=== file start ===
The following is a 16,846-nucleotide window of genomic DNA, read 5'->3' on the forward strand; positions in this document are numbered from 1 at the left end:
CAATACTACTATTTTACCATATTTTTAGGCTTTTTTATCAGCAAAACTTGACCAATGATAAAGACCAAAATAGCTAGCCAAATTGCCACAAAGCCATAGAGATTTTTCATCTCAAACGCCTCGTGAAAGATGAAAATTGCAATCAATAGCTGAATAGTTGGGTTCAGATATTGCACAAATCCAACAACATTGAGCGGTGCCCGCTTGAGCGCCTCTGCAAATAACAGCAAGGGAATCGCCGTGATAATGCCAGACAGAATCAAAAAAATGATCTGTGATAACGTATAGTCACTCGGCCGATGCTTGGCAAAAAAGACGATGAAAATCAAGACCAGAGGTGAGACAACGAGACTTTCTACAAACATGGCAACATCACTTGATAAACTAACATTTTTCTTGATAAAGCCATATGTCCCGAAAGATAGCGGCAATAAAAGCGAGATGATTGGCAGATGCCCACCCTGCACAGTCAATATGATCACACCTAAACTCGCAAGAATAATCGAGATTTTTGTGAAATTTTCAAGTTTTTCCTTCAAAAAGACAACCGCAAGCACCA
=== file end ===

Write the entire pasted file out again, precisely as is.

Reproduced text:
The following is a 16,846-nucleotide window of genomic DNA, read 5'->3' on the forward strand; positions in this document are numbered from 1 at the left end:
CAATACTACTATTTTACCATATTTTTAGGCTTTTTTATCAGCAAAACTTGACCAATGATAAAGACCAAAATAGCTAGCCAAATTGCCACAAAGCCATAGAGATTTTTCATCTCAAACGCCTCGTGAAAGATGAAAATTGCAATCAATAGCTGAATAGTTGGGTTCAGATATTGCACAAATCCAACAACATTGAGCGGTGCCCGCTTGAGCGCCTCTGCAAATAACAGCAAGGGAATCGCCGTGATAATGCCAGACAGAATCAAAAAAATGATCTGTGATAACGTATAGTCACTCGGCCGATGCTTGGCAAAAAAGACGATGAAAATCAAGACCAGAGGTGAGACAACGAGACTTTCTACAAACATGGCAACATCACTTGATAAACTAACATTTTTCTTGATAAAGCCATATGTCCCGAAAGATAGCGGCAATAAAAGCGAGATGATTGGCAGATGCCCACCCTGCACAGTCAATATGATCACACCTAAACTCGCAAGAATAATCGAGATTTTTGTGAAATTTTCAAGTTTTTCCTTCAAAAAGACAACCGCAAGCACCA